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Three Common Ways to Develop an Eating Disorder

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There are many myths about eating disorders, but the truth is that people of any age, shape or size can develop an eating disorder.

Here are the three most common ways that a person can develop an eating disorder:

Self-Esteem Issues

Many of us have self-esteem issues, but for some of us it can be harder to cope with low self-esteem than others. Low self-confidence can cause someone not to care for his or herself. However, the cause of negative self-image can run much deeper than just body image issues. On the surface, an eating disorder seems to be all about weight and perfection, but the desire to reach a certain size may be a symptom of an underlying self-loathing.

For many, developing an eating disorder can occur when other efforts to increase confidence have failed or have not been recognize by others. Our society's obsession with physical appearance can make things harder as well. This occurs because the ideal of beauty has become attached to thinness. When a person has not created a solid, internal personal opinion of his or herself, society’s external opinions can dominate his or her self-image. These external pressures paired with inner pain and self-hatred can trigger the development of an eating disorder.

Co-existing Disorders

In many instances, having a mental illness such as depression, anxiety or other mood disorder can contribute to a need for control. Someone struggling with mental illness may find it extremely difficult to self-regulate when his or her mind says he or she is overweight. An eating disorder can provide a person who does not feel in control of his or her emotions or thoughts with a destructive way to cope. Binge eating, food restriction and purging can become tools for self-medication when a person struggling with mental illness sees no other way out.

A 2008 study by researchers at the University of Pittsburgh Medical Center reported that 24 percent of bipolar patients met the criteria for eating disorders. Researchers also found that an estimated 44 percent of all those surveyed had trouble controlling their eating. Without understanding how a mental illness is affecting you, an eating disorder can develop quickly. It is important to keep in mind that in situations like these it is best to address both disorders.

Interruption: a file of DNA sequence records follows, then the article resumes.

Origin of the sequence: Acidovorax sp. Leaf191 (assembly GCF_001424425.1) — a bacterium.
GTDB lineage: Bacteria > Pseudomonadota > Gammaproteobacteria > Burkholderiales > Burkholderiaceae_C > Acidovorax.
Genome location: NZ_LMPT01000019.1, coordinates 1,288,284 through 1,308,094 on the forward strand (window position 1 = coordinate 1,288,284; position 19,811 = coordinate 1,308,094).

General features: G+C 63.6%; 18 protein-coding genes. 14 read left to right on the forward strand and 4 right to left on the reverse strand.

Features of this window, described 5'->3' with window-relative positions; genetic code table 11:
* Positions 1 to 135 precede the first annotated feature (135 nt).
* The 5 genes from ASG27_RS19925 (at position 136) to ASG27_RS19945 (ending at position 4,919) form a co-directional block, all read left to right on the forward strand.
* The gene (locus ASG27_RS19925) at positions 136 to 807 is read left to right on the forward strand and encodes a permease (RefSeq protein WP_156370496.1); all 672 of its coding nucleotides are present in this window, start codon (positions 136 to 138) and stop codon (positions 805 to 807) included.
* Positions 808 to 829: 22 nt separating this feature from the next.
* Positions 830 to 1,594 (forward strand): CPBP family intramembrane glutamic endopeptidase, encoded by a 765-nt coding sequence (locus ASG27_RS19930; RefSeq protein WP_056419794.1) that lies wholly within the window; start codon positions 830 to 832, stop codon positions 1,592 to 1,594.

Disconnect with the Body

A person is at his/her best when the mind, body, and soul are connected. Although this may sound too holistic for some, being unable to listen to the needs of one's body and mind can cause real health issues. A person's body and mind can alert the soul, the essence of who you are, when something does not feel or seem right. This process happens naturally. The body alerts you to when it is hungry, tired and in pain. When you listen to the signals your body sends, you can respond accordingly. However, when you are not in touch with your body, you are unable to respond because you are not properly receiving the signals.

An eating disorder can develop as the result of faulty internal communication. Wanting control of something coming from the mind, for example, may take the place of the hungry signal coming from the body. People with eating disorders can have trouble identifying and describing their feelings due to this disconnect with the body. In many instances, this disconnection can be the result of experiencing traumas such as sexual abuse or dysfunctional relationships with parents. Understanding how these three conditions can be the spring board for the development of an eating disorder is essential to discovering which type of treatment can work best for you.

Source: PsychCentral